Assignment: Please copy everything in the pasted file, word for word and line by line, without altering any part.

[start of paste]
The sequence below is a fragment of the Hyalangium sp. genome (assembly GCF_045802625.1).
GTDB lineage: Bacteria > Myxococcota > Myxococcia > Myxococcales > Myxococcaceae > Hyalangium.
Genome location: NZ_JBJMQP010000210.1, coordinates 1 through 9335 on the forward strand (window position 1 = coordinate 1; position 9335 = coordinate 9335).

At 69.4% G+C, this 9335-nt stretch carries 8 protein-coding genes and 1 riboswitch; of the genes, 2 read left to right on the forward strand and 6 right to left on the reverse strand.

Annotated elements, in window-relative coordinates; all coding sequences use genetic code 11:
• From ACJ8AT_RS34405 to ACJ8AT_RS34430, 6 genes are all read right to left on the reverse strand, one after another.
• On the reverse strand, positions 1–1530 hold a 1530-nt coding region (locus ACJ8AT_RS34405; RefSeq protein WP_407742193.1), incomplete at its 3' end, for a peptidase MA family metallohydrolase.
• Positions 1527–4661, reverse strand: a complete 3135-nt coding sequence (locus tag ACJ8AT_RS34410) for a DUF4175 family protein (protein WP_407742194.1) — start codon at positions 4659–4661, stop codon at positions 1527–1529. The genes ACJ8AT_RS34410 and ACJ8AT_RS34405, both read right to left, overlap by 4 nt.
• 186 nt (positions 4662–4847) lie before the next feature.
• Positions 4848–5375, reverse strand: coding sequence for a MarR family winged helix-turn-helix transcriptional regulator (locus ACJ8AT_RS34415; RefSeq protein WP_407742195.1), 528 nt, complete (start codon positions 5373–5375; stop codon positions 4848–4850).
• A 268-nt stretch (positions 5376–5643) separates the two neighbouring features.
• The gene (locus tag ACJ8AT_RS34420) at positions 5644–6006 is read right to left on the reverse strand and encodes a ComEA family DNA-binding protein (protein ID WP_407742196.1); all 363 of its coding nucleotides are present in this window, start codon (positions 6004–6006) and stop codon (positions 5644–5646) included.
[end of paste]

The sequence below is a fragment of the Hyalangium sp. genome (assembly GCF_045802625.1).
GTDB lineage: Bacteria > Myxococcota > Myxococcia > Myxococcales > Myxococcaceae > Hyalangium.
Genome location: NZ_JBJMQP010000210.1, coordinates 1 through 9335 on the forward strand (window position 1 = coordinate 1; position 9335 = coordinate 9335).

At 69.4% G+C, this 9335-nt stretch carries 8 protein-coding genes and 1 riboswitch; of the genes, 2 read left to right on the forward strand and 6 right to left on the reverse strand.

Annotated elements, in window-relative coordinates; all coding sequences use genetic code 11:
• From ACJ8AT_RS34405 to ACJ8AT_RS34430, 6 genes are all read right to left on the reverse strand, one after another.
• On the reverse strand, positions 1–1530 hold a 1530-nt coding region (locus ACJ8AT_RS34405; RefSeq protein WP_407742193.1), incomplete at its 3' end, for a peptidase MA family metallohydrolase.
• Positions 1527–4661, reverse strand: a complete 3135-nt coding sequence (locus tag ACJ8AT_RS34410) for a DUF4175 family protein (protein WP_407742194.1) — start codon at positions 4659–4661, stop codon at positions 1527–1529. The genes ACJ8AT_RS34410 and ACJ8AT_RS34405, both read right to left, overlap by 4 nt.
• 186 nt (positions 4662–4847) lie before the next feature.
• Positions 4848–5375, reverse strand: coding sequence for a MarR family winged helix-turn-helix transcriptional regulator (locus ACJ8AT_RS34415; RefSeq protein WP_407742195.1), 528 nt, complete (start codon positions 5373–5375; stop codon positions 4848–4850).
• A 268-nt stretch (positions 5376–5643) separates the two neighbouring features.
• The gene (locus tag ACJ8AT_RS34420) at positions 5644–6006 is read right to left on the reverse strand and encodes a ComEA family DNA-binding protein (protein ID WP_407742196.1); all 363 of its coding nucleotides are present in this window, start codon (positions 6004–6006) and stop codon (positions 5644–5646) included.